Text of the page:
The proliferation of social media, and in particular, the blurring of personal and professional networks is causing unease among workers, with almost one-third (30 percent) globally, now believing it is acceptable to use social media for personal use while at work.
Workers express serious reservations about the spread of social media into work. More than four-in-ten (43 percent) agree that it impacts adversely on productivity, with older generations and those in the Americas most concerned about the productivity impact. Nearly half of the workers (47 percent) also express concern that mixing personal and professional connections through social media could lead to problems in the workplace.
The findings are part of the latest survey results from the Kelly Global Workforce Index (KGWI), an annual survey conducted by Kelly Services. Survey participants reveal the key workplace challenges emerging as a result of the growth of social media — Internet forums, blogs, Facebook, Twitter, LinkedIn and hundreds of niche sites that allow group conversation. Nearly 170,000 people across all generations in 30 countries, including in the Americas, APAC and EMEA regions, participated in the current survey.
Geographic location and age have a significant bearing on the manner in which social media is adopted as part of workplace culture. Globally, 30 percent of employees feel that it is acceptable to use social media for personal use while at work, but this varies widely, from 48 percent in APAC, 30 percent in EMEA, to just 16 percent in the Americas. Among the generations, 36 percent of Gen Y feel it is acceptable to use social media for personal use a work, but this falls to 30 percent of Gen X and 19 percent of Baby Boomers.
With the talent war for highly-skilled workers in full swing, it’s important to note that significantly more employees with Professional/Technical skill sets feel it is acceptable to use social media for personal use when at work (35 percent) compared to those with non-P/T skill sets (24 percent).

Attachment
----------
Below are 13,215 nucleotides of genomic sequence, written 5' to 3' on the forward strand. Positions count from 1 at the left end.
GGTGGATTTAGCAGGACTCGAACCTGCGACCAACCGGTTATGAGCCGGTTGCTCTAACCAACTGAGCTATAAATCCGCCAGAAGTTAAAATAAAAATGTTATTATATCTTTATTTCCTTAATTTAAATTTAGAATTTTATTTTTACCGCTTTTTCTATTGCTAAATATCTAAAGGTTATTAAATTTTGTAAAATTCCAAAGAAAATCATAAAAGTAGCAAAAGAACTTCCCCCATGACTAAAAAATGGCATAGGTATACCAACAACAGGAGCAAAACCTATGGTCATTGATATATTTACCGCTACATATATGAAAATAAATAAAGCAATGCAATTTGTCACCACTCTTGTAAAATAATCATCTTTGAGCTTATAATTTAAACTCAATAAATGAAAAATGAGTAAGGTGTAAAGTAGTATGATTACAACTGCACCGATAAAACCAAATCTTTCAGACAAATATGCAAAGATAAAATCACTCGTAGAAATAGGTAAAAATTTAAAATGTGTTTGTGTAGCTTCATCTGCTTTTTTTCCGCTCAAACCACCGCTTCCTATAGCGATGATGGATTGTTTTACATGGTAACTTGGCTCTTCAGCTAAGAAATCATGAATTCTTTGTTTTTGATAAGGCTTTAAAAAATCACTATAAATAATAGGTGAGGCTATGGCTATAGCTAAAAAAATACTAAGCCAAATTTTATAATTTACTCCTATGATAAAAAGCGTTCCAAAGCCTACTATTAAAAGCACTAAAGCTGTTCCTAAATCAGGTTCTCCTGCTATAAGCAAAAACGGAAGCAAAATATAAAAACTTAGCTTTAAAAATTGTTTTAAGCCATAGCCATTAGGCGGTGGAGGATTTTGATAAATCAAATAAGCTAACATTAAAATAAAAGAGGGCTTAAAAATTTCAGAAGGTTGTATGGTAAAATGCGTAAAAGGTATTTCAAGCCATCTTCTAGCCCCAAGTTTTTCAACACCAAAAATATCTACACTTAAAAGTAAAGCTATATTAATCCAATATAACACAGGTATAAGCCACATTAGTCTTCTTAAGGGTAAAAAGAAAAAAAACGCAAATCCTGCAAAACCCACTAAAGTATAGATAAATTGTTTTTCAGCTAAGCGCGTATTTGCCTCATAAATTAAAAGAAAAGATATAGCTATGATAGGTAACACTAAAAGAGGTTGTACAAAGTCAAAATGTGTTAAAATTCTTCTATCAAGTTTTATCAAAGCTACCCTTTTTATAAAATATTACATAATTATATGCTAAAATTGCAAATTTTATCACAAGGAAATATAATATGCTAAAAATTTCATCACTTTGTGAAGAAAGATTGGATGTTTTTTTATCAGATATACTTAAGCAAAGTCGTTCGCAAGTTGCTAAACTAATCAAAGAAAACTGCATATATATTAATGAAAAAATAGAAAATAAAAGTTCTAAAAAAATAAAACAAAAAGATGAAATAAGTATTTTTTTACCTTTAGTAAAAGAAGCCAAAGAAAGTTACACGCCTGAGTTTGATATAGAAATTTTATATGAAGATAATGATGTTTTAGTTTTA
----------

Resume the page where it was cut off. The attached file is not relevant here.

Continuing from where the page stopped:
The results also show:
- Almost one-quarter (24 percent) feel that it is acceptable to share opinions about work with friends and colleagues on social media. This is highest in APAC, where 36 percent approve, compared with 22 percent in EMEA, and 17 percent in the Americas.
- A total of 12 percent of respondents have been told to stop using social media at work. Within the Americas, as few as 6 percent have been told to stop, compared to 13 percent in EMEA and 18 percent in APAC.
- More than one-quarter (30 percent) are more inclined to search for jobs via social media than through traditional methods such as newspapers, online job boards and recruitment firms. This is highest in the APAC region (47 percent) compared with the Americas (26 percent) and EMEA (24 percent).
Complete findings are published in a new report, When Two Worlds Collide – The Rise of Social Media in the Workplace. For more information about the Kelly Global Workforce Index and key regional and generational findings, please visit the Kelly(R) Press Room